Barclays Case Highlights Our Broken Market Structure
“This is a case about fraud and deceit by one of the world’s largest banks.” – NY Attorney General
It seems that every other month we are writing a note about another scandal that has rocked the market structure world. The Barclays dark pool case brought by the NY Attorney General yesterday is another black eye for our industry and another example of our broken market structure. The case is really a case about trust. Barclay’s is accused of violating that trust and is now most likely going to pay a steep price for that violation. We won’t recap the entire case (you can read it here ) but we would like to point out a couple of the key accusations in the Barclays case:
– Barclays liquidity profiling service was essentially a sham with numbers that were inaccurate and not updated.
– Barclays’ representations about its order routing practices were false and misleading.
– Barclays disclosed detailed, sensitive information to major high frequency trading firms in order to encourage those firms to increase their activity in Barclays’ dark pool.
The HFT community is likely to try to distance themselves from this case and try to isolate this as a banking/brokerage issue. They will likely say it has nothing to do with them. But when you read the AG’s case, it becomes readily apparent that what Barclay’s was trying to do was hide the bad behavior of their HFT clients from their institutional clients. How does the HFT community defend these statements made by the NY AG:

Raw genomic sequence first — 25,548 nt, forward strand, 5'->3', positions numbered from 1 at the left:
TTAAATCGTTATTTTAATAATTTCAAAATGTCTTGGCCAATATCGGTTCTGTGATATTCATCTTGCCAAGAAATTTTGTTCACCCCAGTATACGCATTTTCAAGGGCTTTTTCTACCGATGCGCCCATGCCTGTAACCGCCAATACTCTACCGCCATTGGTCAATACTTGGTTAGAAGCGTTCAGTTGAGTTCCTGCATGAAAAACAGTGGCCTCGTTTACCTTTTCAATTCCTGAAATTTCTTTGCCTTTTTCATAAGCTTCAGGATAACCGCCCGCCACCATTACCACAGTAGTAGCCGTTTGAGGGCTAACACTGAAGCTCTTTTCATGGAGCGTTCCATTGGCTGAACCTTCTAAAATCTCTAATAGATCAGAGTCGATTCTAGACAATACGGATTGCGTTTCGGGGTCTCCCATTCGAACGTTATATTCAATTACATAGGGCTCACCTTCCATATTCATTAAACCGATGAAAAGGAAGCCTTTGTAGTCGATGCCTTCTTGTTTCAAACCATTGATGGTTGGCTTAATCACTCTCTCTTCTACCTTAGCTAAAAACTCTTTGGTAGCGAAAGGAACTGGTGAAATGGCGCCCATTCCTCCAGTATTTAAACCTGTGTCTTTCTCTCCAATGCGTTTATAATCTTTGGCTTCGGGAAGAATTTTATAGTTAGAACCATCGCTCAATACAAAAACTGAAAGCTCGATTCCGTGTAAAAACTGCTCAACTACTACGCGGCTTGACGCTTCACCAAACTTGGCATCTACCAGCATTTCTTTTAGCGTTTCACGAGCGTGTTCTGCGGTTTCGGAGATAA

– Barclays has operated its dark pool to favor high frequency traders.
– At the same time that Barclays represented to clients that it is working to keep them safe from predatory high frequency trading tactics, Barclays supplied high frequency trading firms with advantages over more traditional investors trading in its dark pool.
– Barclays provided detailed information regarding the structure and composition of its dark pool to high frequency trading firms, including information about the identity and trading activity of other traders in the pool.
– Tradebot Systems had historically been, and was at that time, the largest participant in Barclays’ dark pool, with an established history of trading activity that was known to Barclays as “toxic.”
Barclay’s is accused of deceiving their own institutional clients to benefit their own high frequency trading clients. While HFT firms are not the accused in this case, their fingerprints are all over the case. We wonder why it took so long for Barclays to be exposed? We also wonder what other (if any) dark pools are engaging in similar behavior to Barclays? We wonder if our regulators have any clue what goes on in the dark? If it wasn’t for the efforts of the NY Attorney General and a few Barclays insiders, it is likely that Barclays behavior would have not been exposed. We think it long overdue that the SEC proposes some stringent disclosure rules for the dark pools. They can start by dusting off the 2009 proposal “Regulation of Non-Public Trading Interest” which was never approved.
Trust has once again been shattered by some firms who don’t seem to care about the overall health of our equity market. The real story here is that if our market structure wasn’t so complex and filled with conflicts of interest, firms like Barclays would have never even had the opportunity to engage in this type of behavior. The Barclays case yet again proves that our market structure is broken and in desperate need of repair.